“When we got to my house, she asked me if I was on the pill. I mumbled something about not having to worry, but she offered to take me to Planned Parenthood anyway.”
“Tell me she didn’t.”
“She did.”April laughs mirthlessly, her face hot from the wine. “She talked to me about hormones and how powerful they are. How it’s good to be prepared before temptation strikes.”
Ben shakes his head. “Not that I wouldn’t say the same type of thing. But Jesus. My mother.”
“My mother, your mother. They were both a piece of work. Shall we clear?”
They carry everything to the kitchen. The windows are open. April is grateful for the breeze. She and Ben work silently, wrapping food, tossing paper goods in the trash. With Tyler, she enjoyed cleaning up. They’d blast merengue and dance while he washed and she dried. Shopping, cooking, doing dishes: married at twenty-four, she’d relished these tasks, because they seemed so grownup, so normal. Playing house. For a long time, she had believed this would sustain him, too.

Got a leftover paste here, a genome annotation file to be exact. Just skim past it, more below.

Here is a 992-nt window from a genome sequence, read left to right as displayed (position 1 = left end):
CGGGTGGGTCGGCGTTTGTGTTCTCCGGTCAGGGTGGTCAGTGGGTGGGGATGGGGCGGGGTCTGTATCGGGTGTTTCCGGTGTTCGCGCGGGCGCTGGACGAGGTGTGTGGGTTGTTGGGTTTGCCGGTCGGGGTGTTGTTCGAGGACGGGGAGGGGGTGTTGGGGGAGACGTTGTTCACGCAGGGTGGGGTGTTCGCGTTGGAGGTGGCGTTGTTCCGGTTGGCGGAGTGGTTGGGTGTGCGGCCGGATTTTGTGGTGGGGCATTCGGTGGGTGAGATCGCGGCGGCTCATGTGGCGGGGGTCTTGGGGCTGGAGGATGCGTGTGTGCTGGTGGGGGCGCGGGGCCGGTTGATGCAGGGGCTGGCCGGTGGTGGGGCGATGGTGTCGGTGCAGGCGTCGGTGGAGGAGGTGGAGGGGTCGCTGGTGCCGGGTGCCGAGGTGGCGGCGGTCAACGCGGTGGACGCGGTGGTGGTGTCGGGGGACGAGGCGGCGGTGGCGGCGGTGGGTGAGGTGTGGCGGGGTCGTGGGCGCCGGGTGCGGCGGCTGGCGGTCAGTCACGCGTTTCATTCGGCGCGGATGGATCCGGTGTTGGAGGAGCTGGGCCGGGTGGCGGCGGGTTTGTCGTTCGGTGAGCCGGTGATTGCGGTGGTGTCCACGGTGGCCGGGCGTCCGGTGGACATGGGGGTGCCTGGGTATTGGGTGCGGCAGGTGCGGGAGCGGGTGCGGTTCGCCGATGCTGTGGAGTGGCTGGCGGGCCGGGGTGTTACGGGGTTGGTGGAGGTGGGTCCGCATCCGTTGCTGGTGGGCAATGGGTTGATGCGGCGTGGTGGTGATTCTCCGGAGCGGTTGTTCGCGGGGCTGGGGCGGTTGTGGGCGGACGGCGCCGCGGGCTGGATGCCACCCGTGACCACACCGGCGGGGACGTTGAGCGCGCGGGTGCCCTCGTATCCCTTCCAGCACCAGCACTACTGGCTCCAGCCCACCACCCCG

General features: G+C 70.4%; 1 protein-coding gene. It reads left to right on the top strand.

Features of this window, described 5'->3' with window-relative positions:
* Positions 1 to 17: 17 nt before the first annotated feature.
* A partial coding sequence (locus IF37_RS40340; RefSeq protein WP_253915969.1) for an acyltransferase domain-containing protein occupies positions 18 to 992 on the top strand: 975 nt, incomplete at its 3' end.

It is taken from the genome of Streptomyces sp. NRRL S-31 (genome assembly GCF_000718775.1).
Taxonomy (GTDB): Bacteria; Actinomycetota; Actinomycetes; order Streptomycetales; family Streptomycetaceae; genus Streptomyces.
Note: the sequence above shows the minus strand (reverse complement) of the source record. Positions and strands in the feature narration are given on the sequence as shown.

Ben says, “My eleven-year-old would call me on the carpet for throwing out all this paper. She’s very strong-willed. She gets it from both sides, from my wife and my mother.”
His wife: one more ghost in the room.
“Strong-willed is good. It’s healthy.” April reaches for her purse. “Early day tomorrow.”
“You’re good to drive?”
“Right as rain.”
He walks her to the door. Most likely, she’ll never see him again. Once the house sells, he’ll have little reason to come back. Or if he does, he won’t call her. He has accomplished what he set out to do: to know she’s more or less okay and he can live the rest of his life scot-free.
If there’s a candle to blow out, she wants to be the one to do it. At the door, she rises up and kisses him squarely on his mouth.
Whenever Ben’s older daughter bumps her head against a cabinet, she hits it again in the same place, claiming the second bump takes the pain away. Why is that, Lina asked once, and Corinna speculated about endorphins and neural pathways until she finally admitted she had no idea. Ben wonders if he has been enacting something similar with April, returning to the locus of the pain to exorcise it.